Elisabeth Hasselbeck's First Week On Fox News Features Misleading Attacks On Health Care Law

Elisabeth Hasselbeck

During her first week as a Fox News host, Elisabeth Hasselbeck ran daily “Eyes On Obamacare” segments that pushed falsehoods and myths about the Affordable Care Act (ACA).


On September 16, Hasselbeck hosted FoxBusiness.com reporter Kate Rogers to spread fear about some insurers dropping out of some states' individual health care markets, alleging that the law would increase the cost of health insurance.

But a report released by the Kaiser Family Foundation early in September found that the cost of obtaining health insurance will be lower than expected:

This report -based on 17 states and the District of Columbia that have made data publicly available -provides a preview of how premiums will vary across the country, and how much consumers in different circumstances will actually pay after taking into account the tax credits available under the ACA.

While premiums will vary significantly across the country, they are generally lower than expected. For example, we estimate that the latest projections from the Congressional Budget Office imply that the premium for a 40-year-old in the second lowest cost silver plan would average $320 per month nationally. Fifteen of the eighteen rating areas we examined have premiums below this level, suggesting that the cost of coverage for consumers and the federal budgetary cost for tax credits will be lower than anticipated.

The Department of Health and Human Services also released a report on September 16 that shows 56 percent of uninsured Americans could obtain health insurance for less than $100 per month. From the report's press release:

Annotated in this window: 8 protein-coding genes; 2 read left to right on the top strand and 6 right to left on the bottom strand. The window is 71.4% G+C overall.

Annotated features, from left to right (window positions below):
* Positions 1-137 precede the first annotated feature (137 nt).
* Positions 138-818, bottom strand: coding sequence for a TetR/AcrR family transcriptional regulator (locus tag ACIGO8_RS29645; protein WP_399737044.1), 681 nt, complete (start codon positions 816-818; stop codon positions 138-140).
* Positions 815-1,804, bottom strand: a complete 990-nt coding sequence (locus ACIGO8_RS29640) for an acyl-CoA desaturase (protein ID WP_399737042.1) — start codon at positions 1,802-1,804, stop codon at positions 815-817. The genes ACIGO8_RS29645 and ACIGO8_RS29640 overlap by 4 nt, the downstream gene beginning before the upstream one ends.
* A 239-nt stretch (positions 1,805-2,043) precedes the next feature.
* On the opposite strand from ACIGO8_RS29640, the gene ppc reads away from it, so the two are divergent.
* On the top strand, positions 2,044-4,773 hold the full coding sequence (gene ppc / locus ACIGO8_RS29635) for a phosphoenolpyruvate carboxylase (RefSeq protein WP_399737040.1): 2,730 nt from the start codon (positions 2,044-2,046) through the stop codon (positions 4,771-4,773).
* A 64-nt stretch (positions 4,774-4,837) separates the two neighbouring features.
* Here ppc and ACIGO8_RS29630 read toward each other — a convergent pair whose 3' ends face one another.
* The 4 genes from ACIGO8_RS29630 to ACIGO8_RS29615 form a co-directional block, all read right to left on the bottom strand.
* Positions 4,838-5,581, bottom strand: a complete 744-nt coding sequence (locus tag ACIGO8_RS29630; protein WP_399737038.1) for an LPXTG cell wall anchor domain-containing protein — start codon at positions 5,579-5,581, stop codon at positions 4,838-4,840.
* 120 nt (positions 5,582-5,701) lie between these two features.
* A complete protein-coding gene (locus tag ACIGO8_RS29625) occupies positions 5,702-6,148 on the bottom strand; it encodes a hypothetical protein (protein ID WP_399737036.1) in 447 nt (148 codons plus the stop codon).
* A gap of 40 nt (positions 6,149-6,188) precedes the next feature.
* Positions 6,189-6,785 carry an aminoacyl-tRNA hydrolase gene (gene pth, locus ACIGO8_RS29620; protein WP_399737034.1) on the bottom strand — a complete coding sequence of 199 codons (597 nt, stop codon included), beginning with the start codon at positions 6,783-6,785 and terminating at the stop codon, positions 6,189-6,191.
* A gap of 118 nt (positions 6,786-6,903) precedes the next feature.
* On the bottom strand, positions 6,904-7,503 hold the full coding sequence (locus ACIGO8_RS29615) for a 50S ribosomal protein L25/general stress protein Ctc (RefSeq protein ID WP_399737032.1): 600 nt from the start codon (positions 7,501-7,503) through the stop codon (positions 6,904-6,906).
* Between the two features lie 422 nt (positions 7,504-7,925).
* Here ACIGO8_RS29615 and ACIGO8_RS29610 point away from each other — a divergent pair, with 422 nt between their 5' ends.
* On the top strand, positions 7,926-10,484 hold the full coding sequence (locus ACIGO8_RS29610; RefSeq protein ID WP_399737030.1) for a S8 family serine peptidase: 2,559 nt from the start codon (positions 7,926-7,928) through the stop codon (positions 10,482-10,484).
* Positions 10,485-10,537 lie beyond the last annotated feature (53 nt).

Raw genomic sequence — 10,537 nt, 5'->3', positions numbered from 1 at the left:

A new report released today by the Department of Health and Human Services (HHS) shows that 56 percent, or nearly six in ten of the people who don't have health insurance today may be able to get coverage through the Health Insurance Marketplace for less than $100 per month.


Of the 41.3 million individuals who are uninsured and eligible for coverage, 23.2 million (56 percent) may qualify for Medicaid, the Children's Health Insurance Program, or tax credits to purchase coverage for $100 or less per month.  The amount an individual will save on premiums depends on their family income and size.  Today's report uses data about family income and size from the Census Bureau's American Community Survey to estimate the number of uninsured individuals who will qualify for lower costs on monthly premiums.

Today's report also shows that if all 50 states took advantage of new options to expand Medicaid coverage, nearly 8 out of every 10 people (78 percent) who currently do not have insurance could be paying less than $100 a month for coverage under the Affordable Care Act.  While some states are expanding their Medicaid programs in 2014, other states are not doing so.


Hasselbeck began her September 17 attack on the health care law by referring to the law as “Obamascare.” She hosted James Freeman of The Wall Street Journal's editorial board, who baselessly asserted that many doctors plan to leave their medical practices due to the ACA.  Freeman then said it was difficult for Medicaid patients to find a doctor because the doctors are “being squeezed” by high debts, and later saying that the White House's strategy in budget fights is to “squeeze the providers, less payments to doctors.”

But the ACA actually increases Medicaid reimbursements to doctors. A February 8 post to The Washington Post's Wonkblog noted: